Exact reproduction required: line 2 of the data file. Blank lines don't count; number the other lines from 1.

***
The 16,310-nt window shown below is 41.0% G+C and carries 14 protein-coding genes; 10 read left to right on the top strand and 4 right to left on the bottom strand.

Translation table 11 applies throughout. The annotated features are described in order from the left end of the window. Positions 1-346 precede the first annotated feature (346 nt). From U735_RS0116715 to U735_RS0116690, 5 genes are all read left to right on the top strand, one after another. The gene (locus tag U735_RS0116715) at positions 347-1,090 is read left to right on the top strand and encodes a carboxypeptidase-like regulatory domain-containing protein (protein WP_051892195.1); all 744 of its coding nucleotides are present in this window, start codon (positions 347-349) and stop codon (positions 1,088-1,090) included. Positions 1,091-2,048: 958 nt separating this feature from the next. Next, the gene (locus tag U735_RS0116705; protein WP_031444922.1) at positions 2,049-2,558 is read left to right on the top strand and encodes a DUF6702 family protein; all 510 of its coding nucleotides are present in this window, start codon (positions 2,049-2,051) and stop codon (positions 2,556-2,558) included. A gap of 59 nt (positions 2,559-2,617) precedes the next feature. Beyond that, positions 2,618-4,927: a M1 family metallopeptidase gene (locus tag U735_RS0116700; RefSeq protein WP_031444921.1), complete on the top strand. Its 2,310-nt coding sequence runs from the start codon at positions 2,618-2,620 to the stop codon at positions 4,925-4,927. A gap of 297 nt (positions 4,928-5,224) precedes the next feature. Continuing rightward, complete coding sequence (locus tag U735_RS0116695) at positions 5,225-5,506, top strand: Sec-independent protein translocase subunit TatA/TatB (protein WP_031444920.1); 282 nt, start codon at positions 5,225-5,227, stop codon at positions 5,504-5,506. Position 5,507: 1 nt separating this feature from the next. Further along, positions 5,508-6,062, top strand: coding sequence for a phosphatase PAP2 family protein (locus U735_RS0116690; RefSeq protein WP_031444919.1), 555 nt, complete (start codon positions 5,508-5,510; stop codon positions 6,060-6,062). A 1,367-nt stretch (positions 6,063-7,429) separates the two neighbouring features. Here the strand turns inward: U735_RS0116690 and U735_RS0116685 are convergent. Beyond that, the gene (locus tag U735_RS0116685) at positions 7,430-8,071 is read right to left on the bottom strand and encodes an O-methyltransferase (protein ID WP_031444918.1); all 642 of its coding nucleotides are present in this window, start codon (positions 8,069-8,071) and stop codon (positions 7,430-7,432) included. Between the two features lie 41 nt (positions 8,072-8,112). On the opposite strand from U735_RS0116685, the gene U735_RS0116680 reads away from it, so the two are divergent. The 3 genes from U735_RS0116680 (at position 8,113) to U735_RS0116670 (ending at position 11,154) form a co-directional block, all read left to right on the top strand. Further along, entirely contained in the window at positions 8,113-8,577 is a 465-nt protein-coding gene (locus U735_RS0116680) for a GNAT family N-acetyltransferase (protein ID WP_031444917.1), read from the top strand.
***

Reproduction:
Translation table 11 applies throughout. The annotated features are described in order from the left end of the window. Positions 1-346 precede the first annotated feature (346 nt). From U735_RS0116715 to U735_RS0116690, 5 genes are all read left to right on the top strand, one after another. The gene (locus tag U735_RS0116715) at positions 347-1,090 is read left to right on the top strand and encodes a carboxypeptidase-like regulatory domain-containing protein (protein WP_051892195.1); all 744 of its coding nucleotides are present in this window, start codon (positions 347-349) and stop codon (positions 1,088-1,090) included. Positions 1,091-2,048: 958 nt separating this feature from the next. Next, the gene (locus tag U735_RS0116705; protein WP_031444922.1) at positions 2,049-2,558 is read left to right on the top strand and encodes a DUF6702 family protein; all 510 of its coding nucleotides are present in this window, start codon (positions 2,049-2,051) and stop codon (positions 2,556-2,558) included. A gap of 59 nt (positions 2,559-2,617) precedes the next feature. Beyond that, positions 2,618-4,927: a M1 family metallopeptidase gene (locus tag U735_RS0116700; RefSeq protein WP_031444921.1), complete on the top strand. Its 2,310-nt coding sequence runs from the start codon at positions 2,618-2,620 to the stop codon at positions 4,925-4,927. A gap of 297 nt (positions 4,928-5,224) precedes the next feature. Continuing rightward, complete coding sequence (locus tag U735_RS0116695) at positions 5,225-5,506, top strand: Sec-independent protein translocase subunit TatA/TatB (protein WP_031444920.1); 282 nt, start codon at positions 5,225-5,227, stop codon at positions 5,504-5,506. Position 5,507: 1 nt separating this feature from the next. Further along, positions 5,508-6,062, top strand: coding sequence for a phosphatase PAP2 family protein (locus U735_RS0116690; RefSeq protein WP_031444919.1), 555 nt, complete (start codon positions 5,508-5,510; stop codon positions 6,060-6,062). A 1,367-nt stretch (positions 6,063-7,429) separates the two neighbouring features. Here the strand turns inward: U735_RS0116690 and U735_RS0116685 are convergent. Beyond that, the gene (locus tag U735_RS0116685) at positions 7,430-8,071 is read right to left on the bottom strand and encodes an O-methyltransferase (protein ID WP_031444918.1); all 642 of its coding nucleotides are present in this window, start codon (positions 8,069-8,071) and stop codon (positions 7,430-7,432) included. Between the two features lie 41 nt (positions 8,072-8,112). On the opposite strand from U735_RS0116685, the gene U735_RS0116680 reads away from it, so the two are divergent. The 3 genes from U735_RS0116680 (at position 8,113) to U735_RS0116670 (ending at position 11,154) form a co-directional block, all read left to right on the top strand. Further along, entirely contained in the window at positions 8,113-8,577 is a 465-nt protein-coding gene (locus U735_RS0116680) for a GNAT family N-acetyltransferase (protein ID WP_031444917.1), read from the top strand.